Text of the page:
The concept of honor/shame, and its implications for ministry have gained increasing attention in recent years. Jayson Georges explains the concept via the HonorShame.com web site. Jackson Wu wrote his PhD dissertation on the concept and has published a number of articles on the topic. This past week, Ed Stetzer shared several guests posts on his blog looking at honor and shame. (The third post is here, with links to the other two.)
I was first exposed to the concepts of guilt/innocence, fear/power, and honor/shame years ago. These have been helpful in my own life and ministry in a number of ways. Anthropologically, it helps me understand some of the motivations and actions of the people to whom I am ministering. I’ve also been helped to pay closer attention to biblical language regarding honor and shame. And I’ve been helped to see the gospel and its implications in a broader way, and think about how that might speak to cultures in which honor and shame is a dominant paradigm.
While I’ve have spent some time thinking about this topic over the years, I can’t say that I’ve arrived at firm conclusions on some of the related issues. So this post is not intended as a criticism or critique, but a sincere question for brothers teaching on the honor/shame paradigm.
At one point in the video below, Jayson Georges discusses theological issues related to honor and shame. He notes that “Western” theology tends to define sin as “missing the mark,” but Jayson goes on to suggest that Scripture views sin more in a relational or covenantal context. “Sin is disrespecting God,” he says. “Sin rejects God’s honor and pursues a worldly honor.”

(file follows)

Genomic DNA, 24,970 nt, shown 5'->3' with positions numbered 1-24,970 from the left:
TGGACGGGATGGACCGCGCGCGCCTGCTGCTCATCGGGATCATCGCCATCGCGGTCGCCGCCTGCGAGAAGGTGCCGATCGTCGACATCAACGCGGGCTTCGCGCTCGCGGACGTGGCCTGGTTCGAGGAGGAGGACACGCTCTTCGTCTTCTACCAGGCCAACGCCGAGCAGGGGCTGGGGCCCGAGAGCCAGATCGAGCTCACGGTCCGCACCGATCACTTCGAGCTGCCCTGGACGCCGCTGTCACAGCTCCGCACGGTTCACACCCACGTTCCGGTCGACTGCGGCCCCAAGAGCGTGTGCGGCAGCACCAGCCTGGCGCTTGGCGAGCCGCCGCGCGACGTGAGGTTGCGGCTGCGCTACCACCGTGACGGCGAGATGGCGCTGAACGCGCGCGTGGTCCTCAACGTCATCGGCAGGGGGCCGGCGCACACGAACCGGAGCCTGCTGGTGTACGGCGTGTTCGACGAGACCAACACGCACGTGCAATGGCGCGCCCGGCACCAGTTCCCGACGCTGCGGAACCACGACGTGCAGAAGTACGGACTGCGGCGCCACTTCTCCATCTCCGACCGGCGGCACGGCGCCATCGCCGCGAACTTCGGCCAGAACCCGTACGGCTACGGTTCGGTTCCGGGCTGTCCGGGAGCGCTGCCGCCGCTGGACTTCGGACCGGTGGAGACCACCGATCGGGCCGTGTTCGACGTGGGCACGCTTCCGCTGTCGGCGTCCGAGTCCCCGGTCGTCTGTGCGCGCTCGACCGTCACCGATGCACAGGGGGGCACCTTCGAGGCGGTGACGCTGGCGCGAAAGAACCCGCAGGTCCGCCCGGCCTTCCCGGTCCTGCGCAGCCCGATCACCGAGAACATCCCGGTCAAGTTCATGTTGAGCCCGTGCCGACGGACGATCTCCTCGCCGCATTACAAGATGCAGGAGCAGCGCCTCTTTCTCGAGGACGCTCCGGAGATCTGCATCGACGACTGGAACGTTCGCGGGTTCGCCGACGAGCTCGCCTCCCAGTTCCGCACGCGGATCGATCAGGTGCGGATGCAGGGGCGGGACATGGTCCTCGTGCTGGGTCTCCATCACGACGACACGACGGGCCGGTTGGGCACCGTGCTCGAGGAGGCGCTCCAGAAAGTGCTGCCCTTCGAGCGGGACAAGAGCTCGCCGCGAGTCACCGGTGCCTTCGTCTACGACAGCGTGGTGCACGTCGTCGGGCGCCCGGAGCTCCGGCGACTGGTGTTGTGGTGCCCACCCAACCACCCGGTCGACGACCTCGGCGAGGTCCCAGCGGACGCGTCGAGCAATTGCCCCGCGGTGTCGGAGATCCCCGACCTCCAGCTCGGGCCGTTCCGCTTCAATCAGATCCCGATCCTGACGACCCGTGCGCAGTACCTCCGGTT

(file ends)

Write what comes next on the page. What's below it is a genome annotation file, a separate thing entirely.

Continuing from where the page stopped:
I’m encouraged when Jayson further says that sin and shame are not entirely synonymous. My concern lies in the seemingly vague way in which sin is described as dishonoring God or His name. The question that immediately comes to mind for me is, “How have we dishonored God or His name?” And my thoughts always circle back around to the matter of “missing the mark.”
For example, think of Adam and Eve in the garden. Did they dishonor God? I think so. How? By missing the mark God had established. God gave them a clear, specific command, and they disobeyed. As a result, they were guilty, ashamed, and afraid. But the sense of shame, guilt and fear all resulted from the fact that they missed the mark. It seems that the problem was not a vague dishonoring of God, but a very specific dishonoring of God by disobeying His specific command.
Why does this matter? I think Jayson is right when he says that how we define man’s problem will affect the solution that we offer. In God’s economy, the penalty for their sin, their “missing the mark,” was death. We know that ultimately sin required the death of Jesus in order to provide salvation.
I agree that Jesus’ atonement takes away our shame. But how? If “missing the mark” is indeed an essential aspect of the definition of sin, then Jesus takes away the shame we deserve because we have missed the mark. He takes away the shame of our sin, the shame resulting from our dishonoring God by our sin.
If so, I think this needs to be a clear aspect of gospel presentations in honor/shame contexts.